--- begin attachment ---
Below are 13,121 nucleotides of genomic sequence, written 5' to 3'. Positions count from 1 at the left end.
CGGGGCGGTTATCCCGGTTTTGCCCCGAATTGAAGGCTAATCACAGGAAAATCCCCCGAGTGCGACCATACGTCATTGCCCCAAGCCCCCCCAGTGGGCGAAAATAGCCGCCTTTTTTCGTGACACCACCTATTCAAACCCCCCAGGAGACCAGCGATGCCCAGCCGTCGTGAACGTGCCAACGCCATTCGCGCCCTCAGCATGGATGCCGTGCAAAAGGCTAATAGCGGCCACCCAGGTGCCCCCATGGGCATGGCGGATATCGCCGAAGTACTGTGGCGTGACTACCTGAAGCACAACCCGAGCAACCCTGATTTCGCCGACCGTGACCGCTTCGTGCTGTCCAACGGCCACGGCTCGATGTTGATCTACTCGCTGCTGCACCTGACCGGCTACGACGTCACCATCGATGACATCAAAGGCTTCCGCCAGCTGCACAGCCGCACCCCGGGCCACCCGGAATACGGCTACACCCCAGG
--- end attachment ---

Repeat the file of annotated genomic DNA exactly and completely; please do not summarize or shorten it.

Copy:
Below are 13,121 nucleotides of genomic sequence, written 5' to 3'. Positions count from 1 at the left end.
CGGGGCGGTTATCCCGGTTTTGCCCCGAATTGAAGGCTAATCACAGGAAAATCCCCCGAGTGCGACCATACGTCATTGCCCCAAGCCCCCCCAGTGGGCGAAAATAGCCGCCTTTTTTCGTGACACCACCTATTCAAACCCCCCAGGAGACCAGCGATGCCCAGCCGTCGTGAACGTGCCAACGCCATTCGCGCCCTCAGCATGGATGCCGTGCAAAAGGCTAATAGCGGCCACCCAGGTGCCCCCATGGGCATGGCGGATATCGCCGAAGTACTGTGGCGTGACTACCTGAAGCACAACCCGAGCAACCCTGATTTCGCCGACCGTGACCGCTTCGTGCTGTCCAACGGCCACGGCTCGATGTTGATCTACTCGCTGCTGCACCTGACCGGCTACGACGTCACCATCGATGACATCAAAGGCTTCCGCCAGCTGCACAGCCGCACCCCGGGCCACCCGGAATACGGCTACACCCCAGG